Ok so my understanding of TCP is basically like this:

I have this data broken up into packets like [#1,#2,#3,...] that I want to send to Bob. These packets have been wrapped so that the message number is actually included in the packet. So I send out #1,#2,#3,... which are one by one acknowledged by Bob with some delay.

At some point, I've sent packets #n to #n+m, but Bob detects an error with packet #n. He now sends me a message: "back it up and retransmit from n and forward". Upon receiving this, say I've transmitted an additional p packets.

What happens to these m+p packets that are now in the ether? As I understand it, Bob discards them? Why doesn't he just leave a buffer slot open for n and keep receiving the others?

Same question for the sender - what is the reason for retransmitting ALL m+p+1 packets instead of just the #n packet?

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    Ok so it turns out what I'm asking about does exist and it's called SACK TCP but my networking lecturer wasn't aware of its existance. Sep 10, 2015 at 18:40
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2 Answers 2


For each direction of a conversation, TCP keeps track of the number of bytes sent, and the number of bytes received. This is done using a Sequence number (to track bytes sent) and an Acknowledgement number (to track bytes received).

For simplicity, I'll proceed as if the SEQ# and the ACK# are a count of packets sent (in reality, it is a count of bytes sent). In addition, we will only keep track of the conversation in one direction, we won't bother ourselves with the conversation in the other direction.

Bob                                 Alice
Sends packets #1, #2, #3 --->

Bob sends to Alice packets with SEQ# 1, 2, and 3.... There are three possibilities of how Alice can respond:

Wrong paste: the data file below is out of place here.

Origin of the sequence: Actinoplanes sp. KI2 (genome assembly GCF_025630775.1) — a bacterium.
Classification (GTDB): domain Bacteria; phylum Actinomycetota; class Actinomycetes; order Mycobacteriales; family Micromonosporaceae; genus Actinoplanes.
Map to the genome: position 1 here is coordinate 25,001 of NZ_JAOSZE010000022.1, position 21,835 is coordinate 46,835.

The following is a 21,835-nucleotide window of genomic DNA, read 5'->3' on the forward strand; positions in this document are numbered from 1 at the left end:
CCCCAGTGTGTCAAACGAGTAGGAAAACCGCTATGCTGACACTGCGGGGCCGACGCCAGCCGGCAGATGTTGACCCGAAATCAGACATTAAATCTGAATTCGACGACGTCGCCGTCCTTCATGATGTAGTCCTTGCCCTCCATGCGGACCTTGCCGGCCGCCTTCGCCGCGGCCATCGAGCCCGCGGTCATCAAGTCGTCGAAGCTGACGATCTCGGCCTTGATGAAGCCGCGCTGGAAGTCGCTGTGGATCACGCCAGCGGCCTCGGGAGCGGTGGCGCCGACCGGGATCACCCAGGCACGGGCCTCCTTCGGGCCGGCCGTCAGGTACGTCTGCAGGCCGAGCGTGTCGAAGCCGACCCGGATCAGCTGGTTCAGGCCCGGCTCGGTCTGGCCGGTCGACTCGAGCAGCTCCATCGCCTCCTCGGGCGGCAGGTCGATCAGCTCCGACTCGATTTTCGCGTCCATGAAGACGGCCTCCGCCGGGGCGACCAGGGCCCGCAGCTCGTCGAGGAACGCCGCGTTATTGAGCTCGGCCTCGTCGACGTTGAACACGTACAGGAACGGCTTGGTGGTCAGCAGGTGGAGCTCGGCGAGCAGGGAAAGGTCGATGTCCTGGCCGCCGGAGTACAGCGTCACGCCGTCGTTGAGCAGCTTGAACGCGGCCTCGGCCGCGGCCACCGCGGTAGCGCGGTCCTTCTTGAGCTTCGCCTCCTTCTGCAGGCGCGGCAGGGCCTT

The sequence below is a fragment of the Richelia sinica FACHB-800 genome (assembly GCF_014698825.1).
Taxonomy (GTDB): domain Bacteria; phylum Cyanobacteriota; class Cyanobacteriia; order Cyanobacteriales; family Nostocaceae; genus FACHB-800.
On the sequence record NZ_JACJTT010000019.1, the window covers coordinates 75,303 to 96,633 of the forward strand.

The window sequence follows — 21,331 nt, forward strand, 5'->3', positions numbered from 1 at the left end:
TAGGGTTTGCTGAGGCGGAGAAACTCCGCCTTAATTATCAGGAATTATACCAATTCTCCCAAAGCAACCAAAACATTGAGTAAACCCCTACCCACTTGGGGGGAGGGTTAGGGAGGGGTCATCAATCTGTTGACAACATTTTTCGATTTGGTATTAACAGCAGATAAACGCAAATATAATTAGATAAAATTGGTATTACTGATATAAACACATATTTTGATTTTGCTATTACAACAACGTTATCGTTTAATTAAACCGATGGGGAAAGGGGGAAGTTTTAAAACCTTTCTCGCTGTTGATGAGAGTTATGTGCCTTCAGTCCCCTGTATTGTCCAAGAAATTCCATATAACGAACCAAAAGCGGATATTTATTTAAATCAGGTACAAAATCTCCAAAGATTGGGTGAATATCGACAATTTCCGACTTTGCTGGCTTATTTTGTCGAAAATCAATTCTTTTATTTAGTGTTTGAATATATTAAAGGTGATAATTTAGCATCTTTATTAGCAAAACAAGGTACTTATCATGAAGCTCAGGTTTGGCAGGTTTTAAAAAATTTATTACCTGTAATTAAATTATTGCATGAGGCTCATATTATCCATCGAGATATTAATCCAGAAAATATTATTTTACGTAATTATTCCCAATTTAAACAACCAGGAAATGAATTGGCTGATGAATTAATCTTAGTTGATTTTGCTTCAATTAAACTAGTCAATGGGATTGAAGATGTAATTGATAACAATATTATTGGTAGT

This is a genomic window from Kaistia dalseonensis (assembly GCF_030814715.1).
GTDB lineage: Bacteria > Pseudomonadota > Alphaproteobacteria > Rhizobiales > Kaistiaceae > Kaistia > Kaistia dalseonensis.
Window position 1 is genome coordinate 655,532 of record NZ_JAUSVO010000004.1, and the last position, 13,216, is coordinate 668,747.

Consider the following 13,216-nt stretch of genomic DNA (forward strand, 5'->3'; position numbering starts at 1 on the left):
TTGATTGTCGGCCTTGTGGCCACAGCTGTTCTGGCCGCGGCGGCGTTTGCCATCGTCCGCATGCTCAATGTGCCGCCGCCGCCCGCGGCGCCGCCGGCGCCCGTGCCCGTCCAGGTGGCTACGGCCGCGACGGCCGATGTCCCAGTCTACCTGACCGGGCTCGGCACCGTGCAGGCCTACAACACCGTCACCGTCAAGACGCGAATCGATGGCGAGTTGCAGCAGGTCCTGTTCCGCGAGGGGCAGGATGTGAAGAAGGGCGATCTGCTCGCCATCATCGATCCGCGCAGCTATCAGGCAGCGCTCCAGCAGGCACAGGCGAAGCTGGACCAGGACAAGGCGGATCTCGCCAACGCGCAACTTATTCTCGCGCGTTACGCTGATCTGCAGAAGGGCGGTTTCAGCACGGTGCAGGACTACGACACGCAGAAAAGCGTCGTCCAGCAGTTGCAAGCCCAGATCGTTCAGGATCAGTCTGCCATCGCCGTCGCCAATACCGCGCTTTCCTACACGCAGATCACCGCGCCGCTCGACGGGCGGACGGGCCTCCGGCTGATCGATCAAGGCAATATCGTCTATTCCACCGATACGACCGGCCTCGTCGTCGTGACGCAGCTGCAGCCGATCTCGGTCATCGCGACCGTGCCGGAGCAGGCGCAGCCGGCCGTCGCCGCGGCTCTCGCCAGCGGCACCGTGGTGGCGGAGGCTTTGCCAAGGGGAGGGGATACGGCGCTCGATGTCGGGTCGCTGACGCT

• If Alice receives each packet, she will respond with ACK#4, saying she has received everything before #4, and is ready for #4 next.

  • If Alice receives only #1, and nothing else, she will respond with ACK#2, indicating she is ready for #2, and has received everything before. This will prompt Bob to sent #2 and #3 again.

  • If Alice receives only #1 and #3, and somehow #2 gets lost in transit. Alice still has no choice but to respond with ACK#2. Remember, Alice can only respond with an Acknowledgement number that confirms the packets she has received. If she responded with #4, it would communicate to Bob that #1, #2, and #3 were received, which isn't the case.

So in both cases prior, Bob receives ACK#2, and Bob has no way of knowing whether just #2 or #2 and #3 were lost -- so to play it safe, Bob will resend #2 and #3.

That said, in the 3rd case above, when Bob re-sends #2 and #3, but Alice already had #3.. whether she replaces the bytes within packet #3 in her buffer with the newly received #3, or whether she simply ignores the duplicate received #3 is entirely up to the implementation -- and largely the difference will be unnoticeable to the user. The end effect is the same.

Of course, this is simply a factor of there just being two numbers being tracked, A SEQ# stating bytes sent, and an ACK# tracking bytes received. As the OP pointed out, there was a feature added to TCP called Selective Acknowledgement, or TCP SACK.

TCP SACK allows the receiver to not just send an ACK# (bytes received), but to also specify a "left edge" and "right edge" of the bytes that were received. Which then indicates to the sender specifically which bytes need to be resent.


First an important concept in networking is the product of bandwidth and latency. This determines how many packets need to be "in flight" at once for full utilisation. In general this figure has grown over the years as bandwidth has increased massively while latency has remained roughly the same (pesky speed of light limits)

Traditionally TCP only acked continguous received data. I do not know for sure why it was done this was but I would guess simplicity was the driving force.

This left a sender with two options. It could resend a single packet and wait for a response from the receiver or it could resend a bunch of packets and possiblly end up sending duplicates.

I expect that in the early internet this was not much of a problem. The bandwidth-delay products were relatively small and waiting a round trip time for each lost packet was probablly not too big a deal.

As bandwidth increased this became more of an issue and after experiments in the late 80s and early 90s TCP shared acknowlagements were standardised in RFC2018 in 1996 .

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